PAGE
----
Zug shooting spree leaves lasting memories

Anne Ithen has been confined to a wheelchair since the attack

On September 27, 2001, Switzerland was left reeling by a gunman’s attack on the Zug regional parliament, which killed 14 local politicians.

This content was published on September 27, 2011 minutes
Gaby Ochsenbein in Rotkreuz,

Coming as it did barely two weeks after the attack on New York’s twin towers, the shooting spree was especially traumatic.

The gunman, who bore a grudge against the legal system which he felt had treated him unfairly, left another 18 people injured, some of them seriously.

One of them was Anne Ithen, a member of the left-green group, who was the deputy speaker and had a job as a secondary school teacher. The injuries she received that day have confined her to a wheelchair.

She has not been back inside the chamber of the Zug cantonal parliament since that day ten years ago. She feels no need to see again the scene where it all happened: it never goes away.

“Every day when I should be getting up and can’t, but instead have to sit up and work my way onto my wheelchair, the attack is there in my mind,” she told

She was struck by three bullets: one in her spinal cord and lung, one - which shattered - in the stomach area, and one in the leg. For weeks it was touch and go whether she would survive.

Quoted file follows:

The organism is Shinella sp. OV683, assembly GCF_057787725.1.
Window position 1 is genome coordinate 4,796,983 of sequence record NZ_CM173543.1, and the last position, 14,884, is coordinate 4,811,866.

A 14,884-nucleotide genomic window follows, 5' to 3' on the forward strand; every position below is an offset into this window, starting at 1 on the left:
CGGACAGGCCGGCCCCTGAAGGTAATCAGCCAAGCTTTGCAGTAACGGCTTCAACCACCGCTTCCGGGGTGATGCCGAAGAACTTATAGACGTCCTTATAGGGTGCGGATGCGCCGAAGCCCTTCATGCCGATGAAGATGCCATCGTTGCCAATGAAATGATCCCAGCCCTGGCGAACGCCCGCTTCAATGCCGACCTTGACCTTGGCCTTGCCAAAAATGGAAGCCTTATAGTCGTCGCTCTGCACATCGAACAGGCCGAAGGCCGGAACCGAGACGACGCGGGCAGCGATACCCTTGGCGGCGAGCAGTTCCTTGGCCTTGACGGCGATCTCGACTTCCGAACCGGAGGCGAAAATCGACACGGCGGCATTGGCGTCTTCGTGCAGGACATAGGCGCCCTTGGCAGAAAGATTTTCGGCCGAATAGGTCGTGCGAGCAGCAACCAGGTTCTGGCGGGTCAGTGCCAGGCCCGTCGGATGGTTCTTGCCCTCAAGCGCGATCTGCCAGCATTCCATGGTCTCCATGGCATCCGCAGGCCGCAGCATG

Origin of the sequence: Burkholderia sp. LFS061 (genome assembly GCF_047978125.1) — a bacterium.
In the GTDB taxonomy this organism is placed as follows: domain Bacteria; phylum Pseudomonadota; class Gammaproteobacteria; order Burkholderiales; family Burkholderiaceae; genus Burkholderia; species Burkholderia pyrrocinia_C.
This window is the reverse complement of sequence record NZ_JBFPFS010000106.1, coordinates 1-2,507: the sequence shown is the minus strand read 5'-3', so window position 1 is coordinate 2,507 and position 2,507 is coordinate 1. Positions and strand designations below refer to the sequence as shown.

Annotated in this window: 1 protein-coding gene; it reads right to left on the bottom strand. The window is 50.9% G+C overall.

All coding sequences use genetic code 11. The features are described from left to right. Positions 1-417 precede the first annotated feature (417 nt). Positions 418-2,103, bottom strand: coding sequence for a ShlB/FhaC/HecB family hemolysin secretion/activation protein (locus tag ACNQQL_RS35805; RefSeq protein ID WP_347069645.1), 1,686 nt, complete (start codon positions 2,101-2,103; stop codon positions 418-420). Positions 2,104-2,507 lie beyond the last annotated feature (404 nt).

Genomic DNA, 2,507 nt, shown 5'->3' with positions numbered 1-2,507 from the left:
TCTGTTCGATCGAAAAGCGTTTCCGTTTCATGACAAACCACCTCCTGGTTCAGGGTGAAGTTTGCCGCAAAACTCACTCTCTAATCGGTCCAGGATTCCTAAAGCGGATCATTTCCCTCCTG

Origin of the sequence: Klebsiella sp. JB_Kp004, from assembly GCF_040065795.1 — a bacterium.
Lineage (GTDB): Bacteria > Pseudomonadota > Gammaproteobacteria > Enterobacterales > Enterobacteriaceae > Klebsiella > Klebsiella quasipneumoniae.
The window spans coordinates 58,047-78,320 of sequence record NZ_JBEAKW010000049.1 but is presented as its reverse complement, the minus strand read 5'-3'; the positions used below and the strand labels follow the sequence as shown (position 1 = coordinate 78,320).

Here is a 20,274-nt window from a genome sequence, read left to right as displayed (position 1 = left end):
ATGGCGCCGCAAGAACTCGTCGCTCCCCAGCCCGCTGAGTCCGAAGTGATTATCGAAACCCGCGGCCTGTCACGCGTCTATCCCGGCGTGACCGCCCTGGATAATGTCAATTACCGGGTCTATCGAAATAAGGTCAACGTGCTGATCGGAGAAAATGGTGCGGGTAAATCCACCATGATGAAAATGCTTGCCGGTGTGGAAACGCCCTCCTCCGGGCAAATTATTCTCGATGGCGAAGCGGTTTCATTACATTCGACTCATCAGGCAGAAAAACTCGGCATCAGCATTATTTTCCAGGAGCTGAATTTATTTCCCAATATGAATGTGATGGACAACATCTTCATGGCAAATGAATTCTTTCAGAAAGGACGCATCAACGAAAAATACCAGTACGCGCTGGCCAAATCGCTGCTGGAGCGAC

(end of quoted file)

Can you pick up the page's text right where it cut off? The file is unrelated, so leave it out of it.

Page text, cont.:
Since that day she has been paraplegic. She has only one third of her stomach, her large intestine had to be reconstructed and shortened, she has only one kidney and both lungs were damaged.

I’m glad he’s dead

As a result of her severe injuries, Ithen’s body was seriously weakened, and her weight dropped to a mere 40 kilogrammes.

If she had not previously been very fit, and if she had not had a strong will to live and support from her partner, she says she would not have pulled through.

"I didn’t even have enough strength to open a tube of toothpaste. My nails didn’t grow, my hair fell out, my periods stopped.”

She spent ten months in hospital and in physiotherapy.

She has vivid memories of the terrible minutes the attack lasted - but not visual ones.

“I kept my eyes shut on purpose so as not to see what was happening. I didn’t want to fix the image of the killer in my mind.”

Ithen is glad Leibacher is dead.

Today, and especially after the killings in Norway in July, she often thinks about what such events mean for the survivors and the families and friends of the victims.

"I know from my own experience that the people who were close to the victims are often forgotten. That is something that should get more attention.”


Ithen wanted to survive, to return to politics and to teaching, but as she saw her physical and mental strength fail, she fell into depression and didn’t believe she would ever get back to a semblance of normal life.

She resigned as a politician in 2002, but barely a year after the shooting, she went back to teaching.

“The students accepted me as a teacher in a wheelchair, but I found it harder to keep discipline, probably because my teaching wasn’t as dynamic as it had been before," she said.

She was no longer happy with large classes, because she was much more limited in her teaching method than she used to be.

Today she is still teaching young people, but only subjects where it is possible to have quite small classes so that even in a wheelchair she can do different things with them. She also gives foreign language classes to adults.